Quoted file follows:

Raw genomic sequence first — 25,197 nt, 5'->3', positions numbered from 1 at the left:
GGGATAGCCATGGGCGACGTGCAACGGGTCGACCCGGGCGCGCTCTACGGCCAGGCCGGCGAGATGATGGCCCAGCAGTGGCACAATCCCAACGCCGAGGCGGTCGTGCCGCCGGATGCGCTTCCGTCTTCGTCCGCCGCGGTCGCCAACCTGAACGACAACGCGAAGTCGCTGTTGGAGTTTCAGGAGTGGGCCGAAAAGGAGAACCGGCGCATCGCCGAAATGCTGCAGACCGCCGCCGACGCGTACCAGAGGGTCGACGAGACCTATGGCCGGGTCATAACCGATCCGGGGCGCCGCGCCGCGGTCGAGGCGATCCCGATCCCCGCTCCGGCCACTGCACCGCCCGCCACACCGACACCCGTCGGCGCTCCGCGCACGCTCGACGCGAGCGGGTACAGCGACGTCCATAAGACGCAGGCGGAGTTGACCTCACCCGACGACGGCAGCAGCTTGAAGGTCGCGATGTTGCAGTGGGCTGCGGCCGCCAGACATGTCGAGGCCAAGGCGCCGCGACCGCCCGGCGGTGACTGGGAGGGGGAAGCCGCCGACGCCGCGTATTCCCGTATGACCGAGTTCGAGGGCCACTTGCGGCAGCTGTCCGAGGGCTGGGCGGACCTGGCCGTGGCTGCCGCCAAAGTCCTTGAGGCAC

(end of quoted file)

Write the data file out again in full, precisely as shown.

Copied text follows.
Raw genomic sequence first — 25,197 nt, 5'->3', positions numbered from 1 at the left:
GGGATAGCCATGGGCGACGTGCAACGGGTCGACCCGGGCGCGCTCTACGGCCAGGCCGGCGAGATGATGGCCCAGCAGTGGCACAATCCCAACGCCGAGGCGGTCGTGCCGCCGGATGCGCTTCCGTCTTCGTCCGCCGCGGTCGCCAACCTGAACGACAACGCGAAGTCGCTGTTGGAGTTTCAGGAGTGGGCCGAAAAGGAGAACCGGCGCATCGCCGAAATGCTGCAGACCGCCGCCGACGCGTACCAGAGGGTCGACGAGACCTATGGCCGGGTCATAACCGATCCGGGGCGCCGCGCCGCGGTCGAGGCGATCCCGATCCCCGCTCCGGCCACTGCACCGCCCGCCACACCGACACCCGTCGGCGCTCCGCGCACGCTCGACGCGAGCGGGTACAGCGACGTCCATAAGACGCAGGCGGAGTTGACCTCACCCGACGACGGCAGCAGCTTGAAGGTCGCGATGTTGCAGTGGGCTGCGGCCGCCAGACATGTCGAGGCCAAGGCGCCGCGACCGCCCGGCGGTGACTGGGAGGGGGAAGCCGCCGACGCCGCGTATTCCCGTATGACCGAGTTCGAGGGCCACTTGCGGCAGCTGTCCGAGGGCTGGGCGGACCTGGCCGTGGCTGCCGCCAAAGTCCTTGAGGCAC